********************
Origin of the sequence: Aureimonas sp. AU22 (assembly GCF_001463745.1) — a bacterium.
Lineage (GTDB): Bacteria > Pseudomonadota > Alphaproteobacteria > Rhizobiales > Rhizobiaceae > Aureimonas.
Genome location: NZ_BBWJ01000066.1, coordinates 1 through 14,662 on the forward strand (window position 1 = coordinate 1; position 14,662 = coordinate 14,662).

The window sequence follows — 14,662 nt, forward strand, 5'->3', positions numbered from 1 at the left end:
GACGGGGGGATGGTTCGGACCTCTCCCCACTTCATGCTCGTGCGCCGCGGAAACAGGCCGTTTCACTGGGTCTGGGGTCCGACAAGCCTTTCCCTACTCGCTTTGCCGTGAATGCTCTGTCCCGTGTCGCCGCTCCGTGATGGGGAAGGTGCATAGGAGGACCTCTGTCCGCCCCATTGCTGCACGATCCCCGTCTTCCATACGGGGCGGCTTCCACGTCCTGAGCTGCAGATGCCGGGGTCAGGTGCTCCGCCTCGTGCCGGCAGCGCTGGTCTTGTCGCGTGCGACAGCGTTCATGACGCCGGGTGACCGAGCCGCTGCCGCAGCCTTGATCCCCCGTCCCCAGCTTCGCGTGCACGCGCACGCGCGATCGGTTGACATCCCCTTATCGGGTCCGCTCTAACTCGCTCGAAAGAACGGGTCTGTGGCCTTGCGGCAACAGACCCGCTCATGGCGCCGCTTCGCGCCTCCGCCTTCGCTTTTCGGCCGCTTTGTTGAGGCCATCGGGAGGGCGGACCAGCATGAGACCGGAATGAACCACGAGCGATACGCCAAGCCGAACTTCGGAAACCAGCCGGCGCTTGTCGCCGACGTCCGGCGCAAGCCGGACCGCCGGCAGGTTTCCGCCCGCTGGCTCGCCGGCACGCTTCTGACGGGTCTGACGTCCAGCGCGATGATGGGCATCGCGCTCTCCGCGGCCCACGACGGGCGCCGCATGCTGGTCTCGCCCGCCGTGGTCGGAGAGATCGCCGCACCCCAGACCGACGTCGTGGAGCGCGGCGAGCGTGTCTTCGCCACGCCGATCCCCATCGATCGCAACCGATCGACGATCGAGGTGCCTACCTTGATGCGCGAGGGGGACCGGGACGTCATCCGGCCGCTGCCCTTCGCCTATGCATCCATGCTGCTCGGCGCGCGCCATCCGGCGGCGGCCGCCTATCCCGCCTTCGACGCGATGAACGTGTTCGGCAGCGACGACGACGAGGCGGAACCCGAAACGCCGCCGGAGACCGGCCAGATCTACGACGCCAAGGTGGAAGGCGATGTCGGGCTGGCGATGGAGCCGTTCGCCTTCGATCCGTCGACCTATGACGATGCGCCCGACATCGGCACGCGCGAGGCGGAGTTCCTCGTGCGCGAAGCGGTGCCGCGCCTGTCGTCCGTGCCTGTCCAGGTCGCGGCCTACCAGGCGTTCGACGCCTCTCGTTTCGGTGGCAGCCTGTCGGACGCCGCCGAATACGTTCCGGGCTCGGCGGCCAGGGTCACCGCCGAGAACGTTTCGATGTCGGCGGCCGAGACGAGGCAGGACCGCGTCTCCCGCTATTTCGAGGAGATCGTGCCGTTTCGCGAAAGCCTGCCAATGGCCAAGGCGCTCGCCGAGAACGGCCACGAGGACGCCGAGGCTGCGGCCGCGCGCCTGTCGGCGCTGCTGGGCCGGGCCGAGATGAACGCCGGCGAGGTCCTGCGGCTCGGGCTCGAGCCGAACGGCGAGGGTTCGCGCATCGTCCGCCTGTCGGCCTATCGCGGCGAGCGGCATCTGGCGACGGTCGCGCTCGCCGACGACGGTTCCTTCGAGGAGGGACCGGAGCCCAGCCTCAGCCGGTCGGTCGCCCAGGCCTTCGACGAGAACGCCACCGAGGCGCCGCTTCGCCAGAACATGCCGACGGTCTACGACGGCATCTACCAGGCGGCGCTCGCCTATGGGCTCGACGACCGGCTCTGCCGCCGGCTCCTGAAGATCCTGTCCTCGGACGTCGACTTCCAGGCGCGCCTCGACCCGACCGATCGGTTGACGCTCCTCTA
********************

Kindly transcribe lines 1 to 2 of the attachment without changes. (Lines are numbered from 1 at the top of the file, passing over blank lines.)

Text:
Origin of the sequence: Aureimonas sp. AU22 (assembly GCF_001463745.1) — a bacterium.
Lineage (GTDB): Bacteria > Pseudomonadota > Alphaproteobacteria > Rhizobiales > Rhizobiaceae > Aureimonas.